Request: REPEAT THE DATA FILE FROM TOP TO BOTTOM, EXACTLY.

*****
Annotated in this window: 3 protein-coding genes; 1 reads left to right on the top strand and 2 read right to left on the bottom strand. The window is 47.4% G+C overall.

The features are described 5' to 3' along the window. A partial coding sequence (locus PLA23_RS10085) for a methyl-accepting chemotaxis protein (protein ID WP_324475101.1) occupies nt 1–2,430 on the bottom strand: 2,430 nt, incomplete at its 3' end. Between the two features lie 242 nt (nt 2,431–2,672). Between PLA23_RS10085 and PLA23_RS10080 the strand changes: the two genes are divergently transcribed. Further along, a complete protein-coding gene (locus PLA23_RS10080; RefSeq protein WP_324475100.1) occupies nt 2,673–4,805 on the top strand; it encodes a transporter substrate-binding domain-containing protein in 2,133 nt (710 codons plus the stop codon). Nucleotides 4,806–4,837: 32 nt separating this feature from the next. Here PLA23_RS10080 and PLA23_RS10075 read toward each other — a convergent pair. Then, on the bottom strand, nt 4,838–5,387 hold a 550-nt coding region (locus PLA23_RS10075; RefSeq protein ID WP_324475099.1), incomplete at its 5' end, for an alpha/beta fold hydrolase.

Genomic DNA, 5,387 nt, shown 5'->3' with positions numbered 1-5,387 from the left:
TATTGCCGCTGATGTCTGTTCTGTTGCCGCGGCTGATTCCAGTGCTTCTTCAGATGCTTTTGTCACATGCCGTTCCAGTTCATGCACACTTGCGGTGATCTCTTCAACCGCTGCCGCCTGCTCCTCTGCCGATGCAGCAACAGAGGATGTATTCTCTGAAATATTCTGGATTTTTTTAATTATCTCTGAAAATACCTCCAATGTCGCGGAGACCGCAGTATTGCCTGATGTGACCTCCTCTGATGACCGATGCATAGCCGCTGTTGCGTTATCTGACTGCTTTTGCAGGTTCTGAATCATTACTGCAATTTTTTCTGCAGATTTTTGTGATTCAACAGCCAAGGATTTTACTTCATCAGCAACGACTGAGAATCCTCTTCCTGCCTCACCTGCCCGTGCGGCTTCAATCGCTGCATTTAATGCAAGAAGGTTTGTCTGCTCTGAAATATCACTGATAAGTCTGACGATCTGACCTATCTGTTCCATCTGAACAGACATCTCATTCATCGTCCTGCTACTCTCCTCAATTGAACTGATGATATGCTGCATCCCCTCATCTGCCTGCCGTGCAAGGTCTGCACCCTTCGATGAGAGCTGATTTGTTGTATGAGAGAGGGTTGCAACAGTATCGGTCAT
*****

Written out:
Annotated in this window: 3 protein-coding genes; 1 reads left to right on the top strand and 2 read right to left on the bottom strand. The window is 47.4% G+C overall.

The features are described 5' to 3' along the window. A partial coding sequence (locus PLA23_RS10085) for a methyl-accepting chemotaxis protein (protein ID WP_324475101.1) occupies nt 1–2,430 on the bottom strand: 2,430 nt, incomplete at its 3' end. Between the two features lie 242 nt (nt 2,431–2,672). Between PLA23_RS10085 and PLA23_RS10080 the strand changes: the two genes are divergently transcribed. Further along, a complete protein-coding gene (locus PLA23_RS10080; RefSeq protein WP_324475100.1) occupies nt 2,673–4,805 on the top strand; it encodes a transporter substrate-binding domain-containing protein in 2,133 nt (710 codons plus the stop codon). Nucleotides 4,806–4,837: 32 nt separating this feature from the next. Here PLA23_RS10080 and PLA23_RS10075 read toward each other — a convergent pair. Then, on the bottom strand, nt 4,838–5,387 hold a 550-nt coding region (locus PLA23_RS10075; RefSeq protein ID WP_324475099.1), incomplete at its 5' end, for an alpha/beta fold hydrolase.

Genomic DNA, 5,387 nt, shown 5'->3' with positions numbered 1-5,387 from the left:
TATTGCCGCTGATGTCTGTTCTGTTGCCGCGGCTGATTCCAGTGCTTCTTCAGATGCTTTTGTCACATGCCGTTCCAGTTCATGCACACTTGCGGTGATCTCTTCAACCGCTGCCGCCTGCTCCTCTGCCGATGCAGCAACAGAGGATGTATTCTCTGAAATATTCTGGATTTTTTTAATTATCTCTGAAAATACCTCCAATGTCGCGGAGACCGCAGTATTGCCTGATGTGACCTCCTCTGATGACCGATGCATAGCCGCTGTTGCGTTATCTGACTGCTTTTGCAGGTTCTGAATCATTACTGCAATTTTTTCTGCAGATTTTTGTGATTCAACAGCCAAGGATTTTACTTCATCAGCAACGACTGAGAATCCTCTTCCTGCCTCACCTGCCCGTGCGGCTTCAATCGCTGCATTTAATGCAAGAAGGTTTGTCTGCTCTGAAATATCACTGATAAGTCTGACGATCTGACCTATCTGTTCCATCTGAACAGACATCTCATTCATCGTCCTGCTACTCTCCTCAATTGAACTGATGATATGCTGCATCCCCTCATCTGCCTGCCGTGCAAGGTCTGCACCCTTCGATGAGAGCTGATTTGTTGTATGAGAGAGGGTTGCAACAGTATCGGTCAT